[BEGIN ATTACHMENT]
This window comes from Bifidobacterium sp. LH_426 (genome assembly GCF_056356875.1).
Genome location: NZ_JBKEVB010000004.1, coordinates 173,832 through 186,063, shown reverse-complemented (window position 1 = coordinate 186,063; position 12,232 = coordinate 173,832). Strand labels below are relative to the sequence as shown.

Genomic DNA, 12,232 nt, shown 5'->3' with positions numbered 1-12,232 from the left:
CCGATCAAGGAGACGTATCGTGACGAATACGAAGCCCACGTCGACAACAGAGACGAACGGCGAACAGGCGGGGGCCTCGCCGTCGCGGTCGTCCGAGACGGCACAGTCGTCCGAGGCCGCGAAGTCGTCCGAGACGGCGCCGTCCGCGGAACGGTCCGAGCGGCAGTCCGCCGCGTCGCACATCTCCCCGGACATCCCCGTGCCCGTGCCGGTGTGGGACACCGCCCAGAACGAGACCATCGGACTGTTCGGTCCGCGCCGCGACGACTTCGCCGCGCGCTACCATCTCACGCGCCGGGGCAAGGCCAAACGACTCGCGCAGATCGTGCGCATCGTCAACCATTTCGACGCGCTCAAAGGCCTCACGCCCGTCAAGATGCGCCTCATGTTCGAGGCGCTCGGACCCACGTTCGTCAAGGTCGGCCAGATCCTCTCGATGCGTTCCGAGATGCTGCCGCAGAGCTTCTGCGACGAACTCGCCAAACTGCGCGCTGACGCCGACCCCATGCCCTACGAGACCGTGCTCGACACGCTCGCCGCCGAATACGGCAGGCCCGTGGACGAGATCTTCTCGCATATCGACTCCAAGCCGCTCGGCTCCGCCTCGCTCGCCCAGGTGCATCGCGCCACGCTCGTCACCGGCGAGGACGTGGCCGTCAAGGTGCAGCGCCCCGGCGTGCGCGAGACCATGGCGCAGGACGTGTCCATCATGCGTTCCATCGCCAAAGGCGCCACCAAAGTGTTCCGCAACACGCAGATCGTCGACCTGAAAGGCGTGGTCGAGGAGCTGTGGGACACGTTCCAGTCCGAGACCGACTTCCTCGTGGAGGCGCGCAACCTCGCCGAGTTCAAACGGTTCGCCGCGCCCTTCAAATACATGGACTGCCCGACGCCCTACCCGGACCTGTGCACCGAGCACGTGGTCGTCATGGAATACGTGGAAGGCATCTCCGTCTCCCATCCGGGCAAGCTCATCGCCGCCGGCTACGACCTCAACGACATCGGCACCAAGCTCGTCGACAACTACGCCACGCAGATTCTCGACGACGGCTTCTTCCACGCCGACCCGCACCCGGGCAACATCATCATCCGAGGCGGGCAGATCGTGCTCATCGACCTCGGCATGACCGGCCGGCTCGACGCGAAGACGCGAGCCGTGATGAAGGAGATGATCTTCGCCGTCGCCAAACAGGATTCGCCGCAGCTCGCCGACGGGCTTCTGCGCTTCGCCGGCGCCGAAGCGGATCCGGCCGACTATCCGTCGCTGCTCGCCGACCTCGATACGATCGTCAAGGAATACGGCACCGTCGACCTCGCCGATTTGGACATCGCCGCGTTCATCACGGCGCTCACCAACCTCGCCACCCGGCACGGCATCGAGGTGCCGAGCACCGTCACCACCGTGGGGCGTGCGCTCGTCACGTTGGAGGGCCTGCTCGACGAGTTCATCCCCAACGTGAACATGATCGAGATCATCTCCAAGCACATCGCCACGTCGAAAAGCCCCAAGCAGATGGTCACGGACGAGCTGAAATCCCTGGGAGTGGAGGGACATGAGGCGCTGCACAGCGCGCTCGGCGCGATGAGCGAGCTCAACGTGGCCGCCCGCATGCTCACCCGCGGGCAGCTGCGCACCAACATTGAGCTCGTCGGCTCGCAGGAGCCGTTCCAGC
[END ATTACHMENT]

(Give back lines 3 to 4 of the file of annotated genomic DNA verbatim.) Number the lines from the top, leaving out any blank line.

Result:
Genomic DNA, 12,232 nt, shown 5'->3' with positions numbered 1-12,232 from the left:
CCGATCAAGGAGACGTATCGTGACGAATACGAAGCCCACGTCGACAACAGAGACGAACGGCGAACAGGCGGGGGCCTCGCCGTCGCGGTCGTCCGAGACGGCACAGTCGTCCGAGGCCGCGAAGTCGTCCGAGACGGCGCCGTCCGCGGAACGGTCCGAGCGGCAGTCCGCCGCGTCGCACATCTCCCCGGACATCCCCGTGCCCGTGCCGGTGTGGGACACCGCCCAGAACGAGACCATCGGACTGTTCGGTCCGCGCCGCGACGACTTCGCCGCGCGCTACCATCTCACGCGCCGGGGCAAGGCCAAACGACTCGCGCAGATCGTGCGCATCGTCAACCATTTCGACGCGCTCAAAGGCCTCACGCCCGTCAAGATGCGCCTCATGTTCGAGGCGCTCGGACCCACGTTCGTCAAGGTCGGCCAGATCCTCTCGATGCGTTCCGAGATGCTGCCGCAGAGCTTCTGCGACGAACTCGCCAAACTGCGCGCTGACGCCGACCCCATGCCCTACGAGACCGTGCTCGACACGCTCGCCGCCGAATACGGCAGGCCCGTGGACGAGATCTTCTCGCATATCGACTCCAAGCCGCTCGGCTCCGCCTCGCTCGCCCAGGTGCATCGCGCCACGCTCGTCACCGGCGAGGACGTGGCCGTCAAGGTGCAGCGCCCCGGCGTGCGCGAGACCATGGCGCAGGACGTGTCCATCATGCGTTCCATCGCCAAAGGCGCCACCAAAGTGTTCCGCAACACGCAGATCGTCGACCTGAAAGGCGTGGTCGAGGAGCTGTGGGACACGTTCCAGTCCGAGACCGACTTCCTCGTGGAGGCGCGCAACCTCGCCGAGTTCAAACGGTTCGCCGCGCCCTTCAAATACATGGACTGCCCGACGCCCTACCCGGACCTGTGCACCGAGCACGTGGTCGTCATGGAATACGTGGAAGGCATCTCCGTCTCCCATCCGGGCAAGCTCATCGCCGCCGGCTACGACCTCAACGACATCGGCACCAAGCTCGTCGACAACTACGCCACGCAGATTCTCGACGACGGCTTCTTCCACGCCGACCCGCACCCGGGCAACATCATCATCCGAGGCGGGCAGATCGTGCTCATCGACCTCGGCATGACCGGCCGGCTCGACGCGAAGACGCGAGCCGTGATGAAGGAGATGATCTTCGCCGTCGCCAAACAGGATTCGCCGCAGCTCGCCGACGGGCTTCTGCGCTTCGCCGGCGCCGAAGCGGATCCGGCCGACTATCCGTCGCTGCTCGCCGACCTCGATACGATCGTCAAGGAATACGGCACCGTCGACCTCGCCGATTTGGACATCGCCGCGTTCATCACGGCGCTCACCAACCTCGCCACCCGGCACGGCATCGAGGTGCCGAGCACCGTCACCACCGTGGGGCGTGCGCTCGTCACGTTGGAGGGCCTGCTCGACGAGTTCATCCCCAACGTGAACATGATCGAGATCATCTCCAAGCACATCGCCACGTCGAAAAGCCCCAAGCAGATGGTCACGGACGAGCTGAAATCCCTGGGAGTGGAGGGACATGAGGCGCTGCACAGCGCGCTCGGCGCGATGAGCGAGCTCAACGTGGCCGCCCGCATGCTCACCCGCGGGCAGCTGCGCACCAACATTGAGCTCGTCGGCTCGCAGGAGCCGTTCCAGC